LINGUIST List 21.3980|
Sat Oct 09 2010
Calls: Anthro Ling, Disc Analysis, Socioling/United Kingdom
Editor for this issue: Di Wdzenczny
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Names in Interaction
Message 1: Names in Interaction
From: Elwys De Stefani <destefanirom.unibe.ch>
Subject: Names in Interaction
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Full Title: Names in Interaction
Date: 03-Jul-2011 - 08-Jul-2011
Location: Manchester, United Kingdom
Contact Person: Elwys De Stefani
Meeting Email: destefanirom.unibe.ch
Linguistic Field(s): Anthropological Linguistics; Discourse Analysis;
Call Deadline: 20-Oct-2010
Proper names constitute a well established object of research at least in two
branches of linguistic investigation, namely in onomastics (adopting
predominantly a historical perspective) and in language philosophy,
debating on the 'properhood' (Coates 2006) of names. While these two
fields of study have developed a considerable amount of literature, scholars
have granted surprisingly little attention to the ways speakers actually use
names in their everyday conversation. With few exceptions, the pragmatic
approach to the analysis of names is indebted to the language philosophical
(and essentially theoretical) tradition. In contrast, onomastic approaches
interested in name usage usually turn to interview data (for instance within
socio-onomastics; see Pablé 2009). Yet work focussing on names as they
are used in naturally occurring interaction is scarce. Conversation Analysis
(CA) has developed an early interest in names, considering chiefly their
referential dimension: on the one hand, Schegloff 1972 has analysed place
names as a particular kind of place descriptions, pointing out the reflexive
interrelationship between place terms, the localisation of the speakers, the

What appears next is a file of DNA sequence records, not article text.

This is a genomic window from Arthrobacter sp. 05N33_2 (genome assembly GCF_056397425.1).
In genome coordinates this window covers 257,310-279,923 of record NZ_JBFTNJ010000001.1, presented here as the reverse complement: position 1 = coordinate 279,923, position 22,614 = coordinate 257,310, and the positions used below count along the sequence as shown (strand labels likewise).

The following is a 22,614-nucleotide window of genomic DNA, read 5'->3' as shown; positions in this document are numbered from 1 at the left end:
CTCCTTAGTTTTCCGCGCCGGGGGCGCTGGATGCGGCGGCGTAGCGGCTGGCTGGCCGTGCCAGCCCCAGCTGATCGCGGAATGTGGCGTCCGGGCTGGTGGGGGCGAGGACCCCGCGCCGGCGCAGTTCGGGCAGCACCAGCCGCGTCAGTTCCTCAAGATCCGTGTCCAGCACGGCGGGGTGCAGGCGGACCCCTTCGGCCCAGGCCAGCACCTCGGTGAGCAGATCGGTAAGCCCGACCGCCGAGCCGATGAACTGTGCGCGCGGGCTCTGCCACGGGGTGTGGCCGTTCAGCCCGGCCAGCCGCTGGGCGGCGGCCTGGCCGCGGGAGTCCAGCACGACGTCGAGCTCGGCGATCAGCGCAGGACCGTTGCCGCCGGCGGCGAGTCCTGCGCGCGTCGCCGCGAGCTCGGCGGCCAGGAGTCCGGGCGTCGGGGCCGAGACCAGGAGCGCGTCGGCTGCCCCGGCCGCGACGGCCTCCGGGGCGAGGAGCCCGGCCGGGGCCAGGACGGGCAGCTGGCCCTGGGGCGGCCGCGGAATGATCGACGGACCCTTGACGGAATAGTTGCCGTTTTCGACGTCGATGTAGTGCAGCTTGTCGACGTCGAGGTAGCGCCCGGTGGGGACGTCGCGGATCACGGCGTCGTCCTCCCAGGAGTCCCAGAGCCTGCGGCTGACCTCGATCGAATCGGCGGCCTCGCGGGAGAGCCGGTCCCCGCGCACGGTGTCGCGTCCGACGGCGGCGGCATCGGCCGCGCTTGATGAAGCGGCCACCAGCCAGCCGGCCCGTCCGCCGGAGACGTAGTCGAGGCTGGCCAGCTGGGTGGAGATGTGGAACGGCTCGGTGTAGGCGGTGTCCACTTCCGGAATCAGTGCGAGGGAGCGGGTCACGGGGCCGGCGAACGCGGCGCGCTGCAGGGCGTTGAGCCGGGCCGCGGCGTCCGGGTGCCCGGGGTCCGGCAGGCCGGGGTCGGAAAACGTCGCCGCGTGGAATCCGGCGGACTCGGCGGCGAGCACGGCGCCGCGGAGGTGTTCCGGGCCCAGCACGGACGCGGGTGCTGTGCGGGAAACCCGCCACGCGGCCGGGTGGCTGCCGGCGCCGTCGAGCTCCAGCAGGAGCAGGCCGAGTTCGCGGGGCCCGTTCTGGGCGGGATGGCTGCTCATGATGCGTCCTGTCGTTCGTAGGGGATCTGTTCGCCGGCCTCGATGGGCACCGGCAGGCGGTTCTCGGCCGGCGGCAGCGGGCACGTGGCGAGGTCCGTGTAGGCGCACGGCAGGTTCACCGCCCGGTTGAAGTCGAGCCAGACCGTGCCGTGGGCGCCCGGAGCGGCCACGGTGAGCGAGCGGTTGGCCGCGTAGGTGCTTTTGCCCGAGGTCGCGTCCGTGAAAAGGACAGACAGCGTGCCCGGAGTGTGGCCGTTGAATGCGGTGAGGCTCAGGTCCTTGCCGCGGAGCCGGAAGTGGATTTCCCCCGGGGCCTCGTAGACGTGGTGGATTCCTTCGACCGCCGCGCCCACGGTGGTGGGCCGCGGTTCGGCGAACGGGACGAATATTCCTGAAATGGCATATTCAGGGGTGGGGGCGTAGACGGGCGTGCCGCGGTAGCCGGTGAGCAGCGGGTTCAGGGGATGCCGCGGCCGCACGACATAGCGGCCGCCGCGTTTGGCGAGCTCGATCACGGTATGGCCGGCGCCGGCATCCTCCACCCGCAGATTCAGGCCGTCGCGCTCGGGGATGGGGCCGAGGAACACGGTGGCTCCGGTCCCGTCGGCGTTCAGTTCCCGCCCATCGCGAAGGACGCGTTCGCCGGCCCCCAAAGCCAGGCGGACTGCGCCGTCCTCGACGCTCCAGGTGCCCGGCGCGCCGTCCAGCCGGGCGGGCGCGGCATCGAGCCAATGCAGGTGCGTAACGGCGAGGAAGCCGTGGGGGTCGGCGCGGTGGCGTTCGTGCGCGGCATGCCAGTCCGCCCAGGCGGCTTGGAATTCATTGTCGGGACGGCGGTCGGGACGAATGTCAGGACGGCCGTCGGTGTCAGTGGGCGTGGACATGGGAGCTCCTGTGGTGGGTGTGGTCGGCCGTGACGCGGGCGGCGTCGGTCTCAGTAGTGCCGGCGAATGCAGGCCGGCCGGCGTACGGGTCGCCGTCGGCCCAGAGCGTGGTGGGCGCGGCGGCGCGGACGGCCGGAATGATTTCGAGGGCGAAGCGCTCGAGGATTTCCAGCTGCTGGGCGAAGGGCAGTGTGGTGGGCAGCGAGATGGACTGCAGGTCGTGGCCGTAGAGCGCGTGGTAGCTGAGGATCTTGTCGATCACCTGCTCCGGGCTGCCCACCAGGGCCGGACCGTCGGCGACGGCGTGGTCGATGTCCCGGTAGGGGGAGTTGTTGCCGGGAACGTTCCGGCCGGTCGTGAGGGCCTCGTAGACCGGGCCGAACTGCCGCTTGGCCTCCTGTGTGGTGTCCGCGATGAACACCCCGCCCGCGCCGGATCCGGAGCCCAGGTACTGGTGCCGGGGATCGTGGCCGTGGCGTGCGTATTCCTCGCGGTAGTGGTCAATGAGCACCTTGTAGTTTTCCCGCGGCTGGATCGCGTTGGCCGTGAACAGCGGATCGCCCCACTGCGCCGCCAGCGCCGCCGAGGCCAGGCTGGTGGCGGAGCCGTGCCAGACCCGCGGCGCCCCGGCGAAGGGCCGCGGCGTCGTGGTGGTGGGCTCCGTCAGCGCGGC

current topic of the conversation and the speakers' membership
categorisation. On the other hand, the research on person reference has
produced a considerable amount of CA literature (Sacks & Schegloff 1979,
Downing 1996, Schegloff 1996, Enfield & Stivers 2007), showing that
person name usage is a recipient designed action and analysing referential
practices established through pronouns as opposed to person name
reference. The aim of this panel is to go beyond the strictly referential view
on names. A first set of questions will be concerned with the interactional
tasks that participants carry out by using names and with recurrent
interactional phenomena involving names - such as name repair, name
repetition, assessment (see Goodwin 2003) etc. A second set of questions
relates to the methods that participants employ when treating a language
unit as being a (proper) name. How is properhood interactionally displayed
and taken into account by the participants? How is the category proper
name made relevant (see Hopper 1990)?
Coates, R. 2006: Properhood. Language, 82, 356-382.
Downing, P. 1996: Proper names as a referential option in English
conversation. In: B. A. Fox (ed.), Studies in anaphora.
Amsterdam/Philadelphia, Benjamins: 95-143.
Enfield, N. J. & Stivers, T. 2007 (eds.): Person reference in interaction.
Linguistic, cultural, and social perspectives. Cambridge, Cambridge
Goodwin, C. 2003: Recognizing Assessable Names. In: P. J. Glenn et al.
(eds.), Studies in Language and Social Interaction. Mahwah, Erlbaum: 151-
Hopper, P. 1990: The emergence of the category 'proper name' in
discourse. In: G. D. Hayley & T. J. Taylor (eds.), Redefining linguistics. New
York, Routledge: 149-162.
Pablé, A. 2009: The ?dialect myth' and socio-onomastics. The names of the
castles of Bellinzona in an integrational perspective. Language and
Communication, 29/2, 152-165.
Sacks, H. & Schegloff, E. A. (1979): Two Preferences in the Organization of
Reference to Persons in Conversation and Their Interaction. In: G. Psathas
(Hg.): Everyday Language.Studies in Ethnomethodology. New York,
Irvington Publishers: 15-21.
Schegloff, E. A. 1972: Notes on a Conversational Practice. Formulating
Place. In: D. Sudnow (ed.), Studies in Social Interaction. New York, The
Free Press: 75-119.
Schegloff, E. A. 1996: Some Practices for Referring to Persons in Talk-in-
Interaction: A Partial Sketch of a Systematics. In B. A. Fox (ed.), Studies in
Anaphora. Amsterdam/Philadelphia, Benjamins: 437-485.
Call For Papers
Abstracts focusing on the use of (proper) names in interaction and
analysing empirical data are welcome. They should not exceed 400 words
and have to be sent to the panel conveners by October 20, 2010.
Elwys De Stefani (destefanirom.unibe.ch)
Anna Claudia Ticca (ticcarom.unibe.ch)
The conveners will send out a notification of acceptance/refusal by October
27. The participants will then have to officially submit their abstracts to the
organisers of the IPrA conference (by October 29).
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